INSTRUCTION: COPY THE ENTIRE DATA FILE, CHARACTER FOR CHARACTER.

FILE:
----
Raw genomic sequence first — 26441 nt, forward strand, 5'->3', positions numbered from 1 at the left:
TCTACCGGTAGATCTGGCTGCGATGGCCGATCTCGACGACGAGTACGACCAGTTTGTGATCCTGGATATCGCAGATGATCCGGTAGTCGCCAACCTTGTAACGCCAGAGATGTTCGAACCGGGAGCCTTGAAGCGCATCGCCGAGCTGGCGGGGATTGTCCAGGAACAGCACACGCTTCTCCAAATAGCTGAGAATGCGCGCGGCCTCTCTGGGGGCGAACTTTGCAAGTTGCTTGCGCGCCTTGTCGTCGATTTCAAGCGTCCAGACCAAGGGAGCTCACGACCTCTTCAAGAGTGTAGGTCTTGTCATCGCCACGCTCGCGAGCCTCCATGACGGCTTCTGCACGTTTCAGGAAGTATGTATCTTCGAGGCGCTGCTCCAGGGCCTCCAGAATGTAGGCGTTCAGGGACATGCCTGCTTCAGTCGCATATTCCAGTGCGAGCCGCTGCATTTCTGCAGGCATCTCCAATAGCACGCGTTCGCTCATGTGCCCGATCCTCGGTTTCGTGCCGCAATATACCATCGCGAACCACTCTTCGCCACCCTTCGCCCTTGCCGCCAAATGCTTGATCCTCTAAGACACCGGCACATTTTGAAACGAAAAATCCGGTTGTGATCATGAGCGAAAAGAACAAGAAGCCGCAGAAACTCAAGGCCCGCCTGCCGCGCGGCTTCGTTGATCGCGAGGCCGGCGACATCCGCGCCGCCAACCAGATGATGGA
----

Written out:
Raw genomic sequence first — 26441 nt, forward strand, 5'->3', positions numbered from 1 at the left:
TCTACCGGTAGATCTGGCTGCGATGGCCGATCTCGACGACGAGTACGACCAGTTTGTGATCCTGGATATCGCAGATGATCCGGTAGTCGCCAACCTTGTAACGCCAGAGATGTTCGAACCGGGAGCCTTGAAGCGCATCGCCGAGCTGGCGGGGATTGTCCAGGAACAGCACACGCTTCTCCAAATAGCTGAGAATGCGCGCGGCCTCTCTGGGGGCGAACTTTGCAAGTTGCTTGCGCGCCTTGTCGTCGATTTCAAGCGTCCAGACCAAGGGAGCTCACGACCTCTTCAAGAGTGTAGGTCTTGTCATCGCCACGCTCGCGAGCCTCCATGACGGCTTCTGCACGTTTCAGGAAGTATGTATCTTCGAGGCGCTGCTCCAGGGCCTCCAGAATGTAGGCGTTCAGGGACATGCCTGCTTCAGTCGCATATTCCAGTGCGAGCCGCTGCATTTCTGCAGGCATCTCCAATAGCACGCGTTCGCTCATGTGCCCGATCCTCGGTTTCGTGCCGCAATATACCATCGCGAACCACTCTTCGCCACCCTTCGCCCTTGCCGCCAAATGCTTGATCCTCTAAGACACCGGCACATTTTGAAACGAAAAATCCGGTTGTGATCATGAGCGAAAAGAACAAGAAGCCGCAGAAACTCAAGGCCCGCCTGCCGCGCGGCTTCGTTGATCGCGAGGCCGGCGACATCCGCGCCGCCAACCAGATGATGGA